Instead of Atlantic City real estate names, Rail Baron's board consists of a map of the United States with twenty-eight past-century rail lines intertwining and connecting major cities. Instead of passing "Go" and spending a night on Baltic Avenue or St. James Place, Rail Baron players draw trips from one city to another, then travel the various railroads in between—the B&O, Rock Island, Pennsylvania, Union Pacific, or Atchison, Topeka, & Santa Fe, et al.—to get there. As individual players acquire the rail lines, they can upgrade the service from coaches to superliners, instead of building housing and hotel monopolies, and collect larger fees from their patrons.
While both are random games of chance at the core, dictated by rolls of the dice, in Rail Baron, competitors can usually choose between different routes to their destination city by weighing prices, distances, and which players they may or may not want to pay. Even monopolists must be sensitive to competitive forces and consumer fancy. Both Rail Baron and Monopoly allow smooth talkers to trade properties with other players to control specific regions, although there's little subtlety left in the game when everyone knows what properties you already have and what else you need to accede to market dominance.
Of course, both games also eventually end when all the competition is bankrupt, yielding a tidy conclusion. That's not usually the result in real business, although there might be a distinct appeal in just declaring a corporate winner, creating standards, and moving on with life. Real-life companies who seek to dominate the markets in which they ply their trade typically must continue to evolve by finding new customers or new opportunities for existing customers to use more of their monopolist product or technology, thus feeding the corporate machine.
In the best cases, that can beget marvelous new innovations and advances in technology. In the interest of leveraging strengths and infrastructure, monopolies are often the most able to pour cash into innovation. For example, Xerox PARC in the 1970s is readily credited with developing the first graphical user interface, as well as ethernet. AT&T Bell labs, in search of ways to further entrench phone line usage with videophones, developed digital video technology that became the underpinnings of early digital video capture cards.
In the 1990s, Intel's richly funded Architecture Labs did a great service to desktop video by developing the Indeo compression format. Naturally, Intel's goal was to find reasons for customers to buy their faster CPUs, and digital video might have provided just the impetus they needed. Yet even if Intel's motives were predominantly self-serving, creating Indeo altruistically solved problems for content developers. Indeo Video Interactive, a later version of the codec, pushed video quality even farther, but ultimately stayed too close to Intel's main goal of demanding greater processor strength and scared away mass-market content developers.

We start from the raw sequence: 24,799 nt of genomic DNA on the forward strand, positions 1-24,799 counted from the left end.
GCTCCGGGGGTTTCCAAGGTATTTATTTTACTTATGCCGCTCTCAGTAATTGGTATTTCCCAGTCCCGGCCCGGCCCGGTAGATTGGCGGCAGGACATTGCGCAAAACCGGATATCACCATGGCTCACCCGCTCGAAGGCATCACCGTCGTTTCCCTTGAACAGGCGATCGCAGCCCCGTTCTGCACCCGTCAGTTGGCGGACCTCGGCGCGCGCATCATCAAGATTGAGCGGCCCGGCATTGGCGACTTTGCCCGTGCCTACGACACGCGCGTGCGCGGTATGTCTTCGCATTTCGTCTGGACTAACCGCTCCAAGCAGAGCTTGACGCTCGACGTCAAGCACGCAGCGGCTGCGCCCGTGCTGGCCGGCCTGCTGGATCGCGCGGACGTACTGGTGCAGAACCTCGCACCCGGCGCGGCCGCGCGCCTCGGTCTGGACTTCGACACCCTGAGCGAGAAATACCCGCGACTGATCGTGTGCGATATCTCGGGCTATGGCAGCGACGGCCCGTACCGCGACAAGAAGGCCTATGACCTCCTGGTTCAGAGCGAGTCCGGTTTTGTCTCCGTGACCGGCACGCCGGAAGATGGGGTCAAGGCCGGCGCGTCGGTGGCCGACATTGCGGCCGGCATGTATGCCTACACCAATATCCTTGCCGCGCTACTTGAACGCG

Today, Microsoft is in something of a similar position with Windows Media, endowing very smart mathematicians with the resources to build the best video and audio compression available. The company has long claimed that its goal is making Windows the best computer platform for creating and distributing digital media, and that's fine. In isolation, there's something rewarding about seeing professionals in any line of work doing their jobs well and, in the case of Windows Media 9 Series, the results are impressive gains in quality. Not bound by the lengthy standards process that's plagued MPEG-4, nor the cash limitations that smaller companies must contend with, Microsoft is doing a great service to future digital video by creating technology that may ultimately make high-quality Internet video commonplace.
Yet, just as small technology pioneers must evolve or die (See Jan Ozer's October Moving Picture, www.emedialive.com/r10/2002/picture10_02.html), monopolies must ultimately allow such potentially far-reaching technologies to thrive away from any self-interested purpose. To the point, neither Xerox PARC nor AT&T, nor Intel for that matter, profited from some of their best R&D. Apple, and later Microsoft, product-ized the GUI, while both Cisco and 3Com became wealthy from ethernet. AT&T's work with digital video would ultimately create the roots of products from companies like Truevision.
With Windows Media, Microsoft may indeed have an asset that satisfies its goal of making Windows the dominant platform for digital video. But, so what? That doesn't end the game. As glamorous a prize as it may be, the success of the technology is causing the widespread adoption and use of Internet video regardless of the platform, to beget smarter, more efficient, and more usable consumer electronics devices with or without a Windows operating system, and to find completely unforeseen opportunities for digital media.
If those things happen, Microsoft should be in the best position to take advantage. As the initial developer of the potentially unifying video technology, Microsoft will be in the best position to exploit that technology in the computer industry. But if the technology isn't available to the rest of the world—that is, if they refuse to provide cross-platform computer support, as well as the open consumer device support that's more readily discussed, without strings to Redmond—Windows Media 9 may garner Microsoft little more than all the play money at the end of the game.